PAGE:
Fr. Luke Spannagel is one of 58 National Eucharistic Preachers for 3-year revival
Father Luke Spannagel would have been very content to remain at St. Mary and Sacred Heart parishes in Rock Island, but he got an offer he couldn’t refuse — and neither could Bishop Louis Tylka.
Father Spannagel was invited to join the team of 58 National Eucharistic Preachers who have been commissioned “to enkindle the flame of eucharistic faith and devotion in the United States” as part of the National Eucharistic Revival. The three-year revival starts this Sunday, which is the Solemnity of the Most Holy Body and Blood of Christ, also known as Corpus Christi.
Among the National Eucharistic Preachers is Father Doug Grandon, who was ordained for the Diocese of Peoria in 2008 and now serves in the Archdiocese of Denver.
Father Spannagel was nominated by Sister Stephanie Baliga of the Franciscans of the Eucharist of Chicago, who was a student at the University of Illinois when he was the chaplain at St. John’s Catholic Newman Center.
“She was thinking about who loved the Eucharist and who could speak well about the Eucharist and she thought of me,” Father Spannagel shared. “I was really humbled.”
“I was pretty excited about this in a way that I haven’t been about something in a while.” — Father Luke Spannagel
When he approached Bishop Tylka and Msgr. Philip Halfacre, vicar general, they talked about what would be involved and ways he might be able to say “yes” to this mission. Then the bishop asked how he felt about it.
Father Spannagel had to admit, “I was pretty excited about this in a way that I haven’t been about something in a while.”
“I didn’t expect to hear from him right away, but he got back to me the next day,” Father Spannagel said. “He told me he wanted me to say ‘yes’ and that we would work out the details.”
Those details included reassigning Father Spannagel to St. Mary’s Cathedral, Sacred Heart, St. Bernard and St. Joseph in Peoria, with residence at St. Philomena Parish.
His ministry with the preaching team will take Father Spannagel away from the diocese from time to time to speak at conferences and give weekend retreats and talks to clergy, diocesan staff, and young people. “Each place can tailor what would be best for them or helpful for them,” he said.
“I’m hopeful that by Bishop Tylka giving me that extra time, that opportunity, that we’re going to have fruit, not only in the larger church of the U.S., but especially in our diocese,” Father Spannagel told The Catholic Post.
He looks forward to sharing his love for the Eucharist.
“For me, being with Jesus in the Eucharist is where I feel most at peace, where I feel most myself. I never wonder if I should be doing something else. I always feel a peaceful conviction that there’s no better place I can be at that moment,” he said.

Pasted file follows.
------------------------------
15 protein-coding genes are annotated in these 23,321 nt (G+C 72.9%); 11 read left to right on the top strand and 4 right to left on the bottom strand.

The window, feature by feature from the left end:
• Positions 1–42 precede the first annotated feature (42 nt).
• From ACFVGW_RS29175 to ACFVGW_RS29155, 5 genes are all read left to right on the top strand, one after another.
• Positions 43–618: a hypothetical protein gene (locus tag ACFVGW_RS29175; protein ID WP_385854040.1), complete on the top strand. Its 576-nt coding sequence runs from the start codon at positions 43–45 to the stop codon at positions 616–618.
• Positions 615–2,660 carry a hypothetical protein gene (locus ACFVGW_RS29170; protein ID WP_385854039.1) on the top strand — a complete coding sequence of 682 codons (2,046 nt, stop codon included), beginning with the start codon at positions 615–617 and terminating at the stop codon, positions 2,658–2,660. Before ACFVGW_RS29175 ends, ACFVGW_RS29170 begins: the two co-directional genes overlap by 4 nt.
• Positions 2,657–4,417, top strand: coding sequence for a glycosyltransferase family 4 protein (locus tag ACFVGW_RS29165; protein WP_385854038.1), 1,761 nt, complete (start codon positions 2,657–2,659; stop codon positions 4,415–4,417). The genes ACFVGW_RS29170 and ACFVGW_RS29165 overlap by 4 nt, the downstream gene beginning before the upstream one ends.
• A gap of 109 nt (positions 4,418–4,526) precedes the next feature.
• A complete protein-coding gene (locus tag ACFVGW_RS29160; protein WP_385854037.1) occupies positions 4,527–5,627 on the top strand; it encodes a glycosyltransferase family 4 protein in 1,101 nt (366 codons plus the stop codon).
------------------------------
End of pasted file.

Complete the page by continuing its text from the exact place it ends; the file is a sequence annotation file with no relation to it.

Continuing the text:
“Being in his presence helps me see clearly that I am loved, that he has given everything for me. It’s where I’m renewed in strength when I falter and where I receive the strength to do whatever he asks me each day,” Father Luke explained. “So my time with Jesus in Mass and in adoration is always the best part of my day.”
He called the Eucharist “the true sacrifice of Christ that we are invited into.”
“It’s the perfect worship of God. It’s our foretaste of heaven. It’s a sacrament of healing. It’s a sacrament of unity and communion,” Father Spannagel said, adding “it’s the most nourishing thing that we can experience.”
GREW UP IN PESOTUM
Father Spannagel grew up in Pesotum, where he and his family lived in the former rectory of St. Mary Church. “I can tease that I’ve spent more years in rectories than not,” he said.
His father, John, attended to the buildings and Father Spannagel mowed the grass around the church and the cemetery. He said he’s sure that being able to go into the church anytime he wanted played a role in his vocation.
Click here for a story on plans for eucharistic revival in the Diocese of Peoria.
He attended the University of Illinois and received a bachelor’s degree in landscape architecture in 1998. He went on to Mount St. Mary’s Seminary in Emmitsburg, Maryland, where he earned a master of divinity and a master of arts in sacred theology.
He was ordained on May 24, 2003, at St. Mary’s Cathedral by Bishop Daniel R. Jenky, CSC.
In addition to ministering as chaplain at St. John’s Catholic Newman Center at the University of Illinois and St. Francis of Assisi Newman Center at Western Illinois University in Macomb, Father Spannagel has served as parochial vicar, administrator or pastor of faith communities in Hancock County, Raritan, Bloomington and Downs, and Urbana, and was pastor of his Rock Island parishes for three years.
He has also been episcopal vicar for rural life and wrote a column on rural life issues for The Catholic Post for a time.
For more information about the National Eucharistic Preachers or the National Eucharistic Revival, visit eucharisticrevival.org.